Young people need to realize that non-whites have less influence and less political power, which has resulted in hiring practices, educational policies, and judicial processes that more often (and in larger numbers) have negatively impacted non-whites. This does not mean that all non-whites are doomed to be a "victim to the system" and that personal responsibility is absolved, but it does suggest that we will continue to hear about unfortunate events like Ferguson in other cities and towns across America until policies and laws are in place that can adequately support and affirm all of our citizens.
Parents need to talk with their children about race and privilege. These conversations need to be more dynamic and organized than the awkward and almost nonsensical "birds and bees" conversation many parents have many years too late with their children. Instead, it should be an ongoing dialogue that will only continue to grow as you and your child's worldview increase.
As a parent, it is my hope that Ferguson will be the catalyst for meaningful dialogue at home. I hope that all children will learn that regardless of race or background, NO family is immune from the far-reaching and multigenerational impact of racism.
Arnebya Herndon; Washington, D.C.
You are worthy. You are kind. You deserve every opportunity the world has to provide. Accept them and settle for nothing less.
Brandi Jeter; Northern California
Even though there may be people who don't recognize the value of her life, I want my child to understand that she matters. I don't want her to minimize her voice, or downplay her personality to make other people feel comfortable. They said that Mike Brown was "big" and "scary." He was tall and husky. That's not unusual for an 18-year-old boy. It would be better for some folks if he had been invisible. He took up too much space. I don't want my daughter to ever think that she has to be invisible in order to be able to peacefully exist in this world.
Creed Anthony; Indianapolis
I think it is important for children to know that we are still learning. We, as a country, have made great strides, but we aren't "there" yet. I hope we learn that people don't fit in tidy, convenient labels or categories — these might play well on TV, but they are presumptive and restrictive in real life. I hope we learn that sweeping generalizations, absolutes, are often inaccurate and dangerous. I hope we learn that dialogue after a tragedy is what helps to prevent it from happening again. I hope we learn that just because someone disagrees with you, it doesn't make them your enemy. I hope we learn that the "us" and "them" is what constitutes the "we." I hope we learn that every life is valuable.
A'Driane Nieves; Austin, Texas
My black and brown sons are human beings. They are living and breathing flesh, blood, and bone. Proof a person's heart can physically exist outside of their body. They are humans and they are children. Not beasts. Not demons. Not animals. Not thugs. They are boys who love and embrace life with arms wide open and shrewd brilliance. They are my sons and no matter what the violence of whiteness tries to tell me about them, I know otherwise. Their Blackness is not a threat. It is beautifully human and glorious. Their Black is not dangerous to anything other than your conditioned bias against it. Their Black is worth living... not shut up and off from a world that can't see past it to their person, but out loud, living to its fullest potential and fullest extent of self. The grand jury verdict of no indictment in Ferguson and the continual execution of Blackness at the hands of law enforcement officers may say otherwise, but I know better. My sincerest wish in this life is that you would choose to as well.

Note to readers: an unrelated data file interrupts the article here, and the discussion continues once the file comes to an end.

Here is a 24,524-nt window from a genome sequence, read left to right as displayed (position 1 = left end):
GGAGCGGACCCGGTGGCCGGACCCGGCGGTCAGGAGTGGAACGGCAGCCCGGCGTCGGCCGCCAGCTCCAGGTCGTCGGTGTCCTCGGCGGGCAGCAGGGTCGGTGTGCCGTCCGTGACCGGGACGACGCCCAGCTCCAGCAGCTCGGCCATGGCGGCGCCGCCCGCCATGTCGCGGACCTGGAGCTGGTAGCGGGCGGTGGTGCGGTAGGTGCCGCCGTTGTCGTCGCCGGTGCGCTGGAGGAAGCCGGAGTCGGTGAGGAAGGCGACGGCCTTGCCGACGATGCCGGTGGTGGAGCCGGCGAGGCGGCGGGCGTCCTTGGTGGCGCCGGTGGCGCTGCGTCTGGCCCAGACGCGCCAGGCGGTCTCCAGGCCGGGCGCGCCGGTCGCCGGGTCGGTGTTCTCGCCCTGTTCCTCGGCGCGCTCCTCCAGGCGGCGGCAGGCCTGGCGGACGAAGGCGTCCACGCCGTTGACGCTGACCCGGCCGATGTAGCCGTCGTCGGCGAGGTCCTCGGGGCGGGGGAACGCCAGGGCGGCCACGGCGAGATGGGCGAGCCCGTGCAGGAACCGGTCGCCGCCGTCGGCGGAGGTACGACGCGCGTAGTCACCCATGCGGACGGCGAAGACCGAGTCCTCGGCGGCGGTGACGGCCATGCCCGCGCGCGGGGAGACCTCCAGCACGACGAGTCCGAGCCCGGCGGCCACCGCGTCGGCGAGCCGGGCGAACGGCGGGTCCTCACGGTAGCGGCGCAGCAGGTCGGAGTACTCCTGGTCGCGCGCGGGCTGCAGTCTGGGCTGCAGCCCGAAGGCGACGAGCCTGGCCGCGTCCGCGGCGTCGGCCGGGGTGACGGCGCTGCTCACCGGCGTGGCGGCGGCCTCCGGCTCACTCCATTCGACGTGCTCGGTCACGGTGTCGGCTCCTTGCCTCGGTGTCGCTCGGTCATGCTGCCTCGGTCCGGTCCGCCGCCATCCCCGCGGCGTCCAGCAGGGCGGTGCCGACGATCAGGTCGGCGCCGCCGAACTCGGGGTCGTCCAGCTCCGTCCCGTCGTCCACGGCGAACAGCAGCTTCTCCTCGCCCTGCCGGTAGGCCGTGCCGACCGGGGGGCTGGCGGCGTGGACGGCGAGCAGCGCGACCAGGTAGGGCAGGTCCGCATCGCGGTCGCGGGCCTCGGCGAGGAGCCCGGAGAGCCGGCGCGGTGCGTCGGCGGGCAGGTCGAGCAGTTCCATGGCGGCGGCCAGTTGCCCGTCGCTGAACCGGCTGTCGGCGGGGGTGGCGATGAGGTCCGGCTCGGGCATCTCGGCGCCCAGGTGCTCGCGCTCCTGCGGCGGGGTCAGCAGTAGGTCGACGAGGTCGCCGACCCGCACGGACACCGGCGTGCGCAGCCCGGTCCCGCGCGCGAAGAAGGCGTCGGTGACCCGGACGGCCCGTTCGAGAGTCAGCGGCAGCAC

Isom Kuade; Austin, Texas
It's impossible to look at Ferguson and not think about my own son. I want him to know that in spite of how this world may view him, he does not need to be afraid. He does however, need to be aware. Mindful of the world's perceptions because they shape the reality in which we live. I hope other young men, of all backgrounds, use events such as Ferguson to shine a spotlight on a part of our society that millions of people never witness, while millions of others must live their daily lives intertwined in.
I hope young men and women see the value in becoming involved in the process of active participation. I hope other young people see how their voices and contributions matter to the whole of society. I hope young people, such as my son, will eventually learn that there are no leaders to wait for. You lead as an individual by simply speaking loudly about the values that are right to you. Let your voice cut through hate, the fear, and the divisiveness. Let your actions fall in line with your voice so you can help lay the foundation for the society you want to live in. If you are not active, how can you expect action from another? No one person has all the answers, but seek out others asking the right questions. Social media has allowed us to band together in ways never before available in human history. I hope that when we witness injustices in the world, we can all see someone who reminds us of ourselves staring back at us — regardless of their skin color.